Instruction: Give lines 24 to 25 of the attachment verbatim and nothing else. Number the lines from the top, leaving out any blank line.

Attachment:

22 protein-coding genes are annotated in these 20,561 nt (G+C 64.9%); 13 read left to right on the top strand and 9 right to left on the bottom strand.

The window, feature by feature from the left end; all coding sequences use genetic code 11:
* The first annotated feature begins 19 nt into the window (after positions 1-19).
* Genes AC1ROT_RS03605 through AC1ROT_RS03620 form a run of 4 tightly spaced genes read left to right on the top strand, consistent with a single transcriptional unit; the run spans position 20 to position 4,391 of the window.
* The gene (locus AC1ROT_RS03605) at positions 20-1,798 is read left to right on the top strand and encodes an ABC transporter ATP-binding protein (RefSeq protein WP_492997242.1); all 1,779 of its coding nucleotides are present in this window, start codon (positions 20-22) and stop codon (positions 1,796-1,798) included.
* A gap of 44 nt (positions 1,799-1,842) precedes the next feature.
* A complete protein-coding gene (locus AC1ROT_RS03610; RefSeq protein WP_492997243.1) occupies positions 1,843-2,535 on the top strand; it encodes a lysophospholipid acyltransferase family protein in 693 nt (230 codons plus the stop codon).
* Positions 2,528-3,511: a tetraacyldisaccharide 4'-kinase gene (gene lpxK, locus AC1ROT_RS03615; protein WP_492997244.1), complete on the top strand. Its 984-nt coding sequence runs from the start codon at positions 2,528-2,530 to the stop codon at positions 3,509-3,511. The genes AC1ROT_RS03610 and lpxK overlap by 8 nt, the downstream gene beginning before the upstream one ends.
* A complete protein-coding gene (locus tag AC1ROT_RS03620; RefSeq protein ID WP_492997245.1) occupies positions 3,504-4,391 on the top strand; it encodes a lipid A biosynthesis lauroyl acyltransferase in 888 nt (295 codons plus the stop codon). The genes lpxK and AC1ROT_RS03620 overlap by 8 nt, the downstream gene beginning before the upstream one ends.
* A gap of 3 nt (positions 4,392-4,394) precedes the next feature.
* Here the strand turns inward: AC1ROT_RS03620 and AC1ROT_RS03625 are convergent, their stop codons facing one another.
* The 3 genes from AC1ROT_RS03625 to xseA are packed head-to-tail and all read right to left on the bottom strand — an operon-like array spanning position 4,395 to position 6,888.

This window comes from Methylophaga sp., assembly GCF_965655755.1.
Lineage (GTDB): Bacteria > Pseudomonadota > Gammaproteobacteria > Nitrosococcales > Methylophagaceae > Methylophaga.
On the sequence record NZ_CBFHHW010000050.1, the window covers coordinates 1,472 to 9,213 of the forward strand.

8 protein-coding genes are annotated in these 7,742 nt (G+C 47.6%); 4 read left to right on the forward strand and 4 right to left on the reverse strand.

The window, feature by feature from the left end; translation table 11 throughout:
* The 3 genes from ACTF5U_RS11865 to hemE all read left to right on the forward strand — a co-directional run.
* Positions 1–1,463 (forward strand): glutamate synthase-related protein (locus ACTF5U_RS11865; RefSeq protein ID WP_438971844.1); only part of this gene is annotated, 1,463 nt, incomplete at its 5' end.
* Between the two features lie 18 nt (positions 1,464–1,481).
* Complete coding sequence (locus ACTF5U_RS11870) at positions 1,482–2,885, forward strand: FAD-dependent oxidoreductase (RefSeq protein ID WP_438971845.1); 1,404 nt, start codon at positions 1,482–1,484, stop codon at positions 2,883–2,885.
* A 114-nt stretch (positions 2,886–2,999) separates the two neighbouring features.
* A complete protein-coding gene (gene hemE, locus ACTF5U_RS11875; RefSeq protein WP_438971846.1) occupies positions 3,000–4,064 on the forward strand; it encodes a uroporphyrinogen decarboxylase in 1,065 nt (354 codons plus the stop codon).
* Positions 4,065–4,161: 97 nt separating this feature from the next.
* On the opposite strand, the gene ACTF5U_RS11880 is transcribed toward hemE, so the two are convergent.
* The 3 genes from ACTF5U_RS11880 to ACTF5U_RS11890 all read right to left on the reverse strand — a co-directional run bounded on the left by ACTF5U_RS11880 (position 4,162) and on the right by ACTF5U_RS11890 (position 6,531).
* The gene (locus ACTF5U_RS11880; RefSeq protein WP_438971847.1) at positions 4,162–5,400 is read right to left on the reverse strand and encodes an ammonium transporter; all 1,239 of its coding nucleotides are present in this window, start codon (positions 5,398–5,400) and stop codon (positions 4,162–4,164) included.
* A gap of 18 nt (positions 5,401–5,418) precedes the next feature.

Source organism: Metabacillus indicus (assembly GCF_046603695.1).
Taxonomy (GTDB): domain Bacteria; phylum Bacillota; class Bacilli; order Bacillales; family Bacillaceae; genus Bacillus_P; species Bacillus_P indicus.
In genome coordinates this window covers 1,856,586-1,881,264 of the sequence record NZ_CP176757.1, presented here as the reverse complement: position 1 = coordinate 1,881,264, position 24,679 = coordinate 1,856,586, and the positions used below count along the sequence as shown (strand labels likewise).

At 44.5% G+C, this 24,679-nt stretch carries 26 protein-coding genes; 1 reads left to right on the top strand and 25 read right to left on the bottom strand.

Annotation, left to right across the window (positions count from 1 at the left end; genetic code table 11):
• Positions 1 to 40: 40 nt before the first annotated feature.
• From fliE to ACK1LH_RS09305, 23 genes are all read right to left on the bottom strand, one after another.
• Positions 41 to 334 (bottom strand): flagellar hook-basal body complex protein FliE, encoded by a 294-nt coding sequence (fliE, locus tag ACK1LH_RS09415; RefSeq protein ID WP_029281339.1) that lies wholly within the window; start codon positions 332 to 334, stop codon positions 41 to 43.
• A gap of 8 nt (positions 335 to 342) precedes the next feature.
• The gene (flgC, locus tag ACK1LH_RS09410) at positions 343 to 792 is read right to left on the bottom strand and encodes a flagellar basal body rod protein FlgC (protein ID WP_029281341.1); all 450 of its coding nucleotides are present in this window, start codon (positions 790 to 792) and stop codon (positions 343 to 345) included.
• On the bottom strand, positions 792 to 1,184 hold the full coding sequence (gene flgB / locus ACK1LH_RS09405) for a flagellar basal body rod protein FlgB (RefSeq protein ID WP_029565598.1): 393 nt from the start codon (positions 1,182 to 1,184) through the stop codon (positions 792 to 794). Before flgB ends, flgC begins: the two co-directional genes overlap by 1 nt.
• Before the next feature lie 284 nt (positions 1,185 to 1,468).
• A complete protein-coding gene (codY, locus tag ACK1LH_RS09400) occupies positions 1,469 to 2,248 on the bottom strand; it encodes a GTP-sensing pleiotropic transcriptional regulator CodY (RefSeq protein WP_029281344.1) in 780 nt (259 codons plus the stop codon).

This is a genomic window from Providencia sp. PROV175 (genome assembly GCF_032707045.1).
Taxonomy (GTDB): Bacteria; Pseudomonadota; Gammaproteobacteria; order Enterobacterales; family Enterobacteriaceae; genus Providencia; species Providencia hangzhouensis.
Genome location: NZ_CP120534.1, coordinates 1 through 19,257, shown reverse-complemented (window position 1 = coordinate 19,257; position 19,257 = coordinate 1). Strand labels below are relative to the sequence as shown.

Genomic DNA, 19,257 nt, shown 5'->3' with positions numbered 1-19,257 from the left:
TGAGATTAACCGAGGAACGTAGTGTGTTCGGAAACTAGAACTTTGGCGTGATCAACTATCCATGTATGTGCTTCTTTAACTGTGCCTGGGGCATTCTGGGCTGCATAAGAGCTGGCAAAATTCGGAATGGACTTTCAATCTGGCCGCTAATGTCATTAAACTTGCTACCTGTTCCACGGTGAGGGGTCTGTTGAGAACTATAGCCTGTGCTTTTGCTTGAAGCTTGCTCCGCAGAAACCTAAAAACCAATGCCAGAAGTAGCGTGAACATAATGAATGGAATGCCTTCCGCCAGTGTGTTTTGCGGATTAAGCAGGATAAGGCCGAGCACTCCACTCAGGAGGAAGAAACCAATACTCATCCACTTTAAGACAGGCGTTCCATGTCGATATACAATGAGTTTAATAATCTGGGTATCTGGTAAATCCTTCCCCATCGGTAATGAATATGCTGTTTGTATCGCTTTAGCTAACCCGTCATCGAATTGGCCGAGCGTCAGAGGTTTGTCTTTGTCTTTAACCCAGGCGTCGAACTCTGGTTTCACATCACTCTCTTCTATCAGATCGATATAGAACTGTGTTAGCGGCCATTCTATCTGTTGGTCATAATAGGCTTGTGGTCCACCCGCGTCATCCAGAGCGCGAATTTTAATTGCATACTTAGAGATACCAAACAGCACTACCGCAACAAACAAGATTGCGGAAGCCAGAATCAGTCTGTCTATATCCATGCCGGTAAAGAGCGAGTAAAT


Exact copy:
* Positions 4,065–4,161: 97 nt separating this feature from the next.
* On the opposite strand, the gene ACTF5U_RS11880 is transcribed toward hemE, so the two are convergent.